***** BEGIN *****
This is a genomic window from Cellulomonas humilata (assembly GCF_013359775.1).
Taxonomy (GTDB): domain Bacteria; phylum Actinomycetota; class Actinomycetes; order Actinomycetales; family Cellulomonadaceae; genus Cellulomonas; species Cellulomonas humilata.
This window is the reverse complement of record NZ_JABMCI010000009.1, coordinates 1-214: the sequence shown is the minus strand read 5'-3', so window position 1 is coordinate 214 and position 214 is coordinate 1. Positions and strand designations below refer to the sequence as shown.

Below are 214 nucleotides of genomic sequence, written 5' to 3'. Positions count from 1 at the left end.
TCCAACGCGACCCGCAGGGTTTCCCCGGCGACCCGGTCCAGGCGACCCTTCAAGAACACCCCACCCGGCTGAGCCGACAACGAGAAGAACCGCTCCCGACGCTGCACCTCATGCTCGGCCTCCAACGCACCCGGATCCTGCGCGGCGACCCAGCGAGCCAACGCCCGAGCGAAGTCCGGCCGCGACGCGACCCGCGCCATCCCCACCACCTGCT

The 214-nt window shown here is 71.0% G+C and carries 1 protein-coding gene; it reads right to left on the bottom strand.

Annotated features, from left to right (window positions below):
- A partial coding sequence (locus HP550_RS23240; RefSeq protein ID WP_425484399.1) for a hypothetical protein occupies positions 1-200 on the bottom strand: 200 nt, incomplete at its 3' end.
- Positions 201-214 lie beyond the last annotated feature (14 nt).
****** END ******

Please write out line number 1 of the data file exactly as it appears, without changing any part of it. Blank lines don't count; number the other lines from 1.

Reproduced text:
This is a genomic window from Cellulomonas humilata (assembly GCF_013359775.1).